We have already explained to you how the PlayStation 4 and Xbox One subscription services work, but it’s time for us to take a look at Nintendo’s very own subscription-based online service. Though, as you’ll see, the differences run pretty deep. So. Without dillydallying, let’s just jump into it!
What is Nintendo Switch Online?
In short, it’s a subscription-based service like any other. When it comes to functionality, it works identically to PlayStation Network, you pay on a monthly basis to gain access to the online component of a lot of games. Though strangely enough, and this has to be pointed out, not for all the games.
I’ll break down the specifics in a moment, for now, the basics. Nintendo Switch Online is divided into two different plans, the individual plan, and the family plan. The family plan is, of course, pricier than the individual one, although not by much, and it allows up to eight players to enjoy the benefits of the service simultaneously. Depending on where you purchase your subscription, this can bring the individual price-per-user of the service to about $5 per month.
The plans are available in 3-month or 12-month versions, depending on how certain you are about the investment.
What is Nintendo Switch Online going to grant me?
For the most part, access to the online portion of Switch games. But here’s the deal: not all of them. Fortnite, for example, doesn’t require the service to be enjoyed online. Neither does the Jackbox collection of games. For whatever odd reason, Nintendo is OK with letting some games go without Nintendo Switch Online. Even some of their own games do not actually require the service. Figuring out if a specific game does require it or not can be tricky. By tricky, I, unfortunately, mean, ‘wait until release’. The game Tetris 99 is available exclusively through the Nintendo Switch Online service. It’s a throwback to the classic game updated with Battle Royale mechanics. Up to 99 players can simultaneously play the game at the same time, trying to beat the puzzle.
Additionally, the service allows you to access and download a bunch of classic NES games, upgraded to modern standards. Moreover, they have been updated with online functionality. This is something of a retro-fantasy for people filled with nostalgia, for the most part, but some of these games hold up surprisingly well even today. You can also buy special classic NES controllers, compatible with Nintendo Switch if you’re an absolute NES fanatic.
Lastly, the service will also grant you the ability to save your game in cloud storage. This means that if your console is damaged or stolen, you can still access your games and their associated saves, which is pretty useful for a portable device. Though that feature is something of a double-edged blade. More about that below.
To access the char functionality, you will need to download a special Nintendo Switch Online phone app (available for free for iOS and Andriod) to communicate with players during games. Again, this is not a hard rule, some games (like Fortnite) have the voice-chat functionality built into the game and you can use it simply by connecting the headset and microphone to your console.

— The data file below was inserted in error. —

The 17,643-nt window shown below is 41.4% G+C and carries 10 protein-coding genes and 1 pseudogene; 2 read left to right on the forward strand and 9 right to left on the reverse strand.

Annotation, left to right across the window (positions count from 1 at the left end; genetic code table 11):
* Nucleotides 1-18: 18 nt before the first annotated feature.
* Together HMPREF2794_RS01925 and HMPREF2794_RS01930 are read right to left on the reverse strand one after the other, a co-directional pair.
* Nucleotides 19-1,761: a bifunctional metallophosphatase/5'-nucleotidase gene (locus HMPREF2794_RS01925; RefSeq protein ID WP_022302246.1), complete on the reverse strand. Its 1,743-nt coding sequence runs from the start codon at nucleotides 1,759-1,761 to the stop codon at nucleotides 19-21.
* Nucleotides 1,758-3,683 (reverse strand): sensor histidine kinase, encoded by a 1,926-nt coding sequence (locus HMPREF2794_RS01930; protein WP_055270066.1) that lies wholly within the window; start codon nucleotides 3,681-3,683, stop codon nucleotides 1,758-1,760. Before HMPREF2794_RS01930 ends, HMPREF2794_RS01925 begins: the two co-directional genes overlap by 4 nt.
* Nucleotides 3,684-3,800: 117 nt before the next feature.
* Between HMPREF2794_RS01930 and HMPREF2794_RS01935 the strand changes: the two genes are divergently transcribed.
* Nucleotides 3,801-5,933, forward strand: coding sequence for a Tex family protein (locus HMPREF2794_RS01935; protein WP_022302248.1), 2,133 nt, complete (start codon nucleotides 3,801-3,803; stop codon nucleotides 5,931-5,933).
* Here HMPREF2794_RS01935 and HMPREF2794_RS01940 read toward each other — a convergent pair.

What happens if I end my subscription to Nintendo Switch Online?
Well first off, unlike with other services like this, you’ll need to reconnect with the service each week to keep it going, not each month. Which can be a bother, but arguably you want to get the most of out a paid subscription-based service, so you should be connecting often. Of course, the most obvious thing that will happen is that you won’t be able to access the online feature of games using it, nor your library of NES games. Those will be resumed as soon as you reconnect or resume paying for the subscription, however. The bigger downside, however, is associated with the aforementioned cloud saving. If your subscription lapses, your saves will be gone. Permanently. They’ll just be wiped from the servers.
Is Nintendo Switch Online worth it?
If you have a Nintendo Switch, getting NS Online seems like a great idea and logical thing to do. For those who love Mario, Tetris, Donkey Kong or Teenage Mutant Ninja Turtles and still do not have the newest Nintendo console, you all can still correct your mistake and buy both the console and the online Nintendo service right now.
If you use Switch often, yes it is. As things stands it’s vastly cheaper than the PS4 and Xbox One alternatives and it offers access to titles you’ll not be able to play any other way. It provides online functionality to Nintendo games, but only some of them and there’s no telling which ones. It lacks some features that are just quality-of-life necessities for a service like basic voice-chat functionality. But if you want to play Splatoon 2 online, you don’t have much of a choice.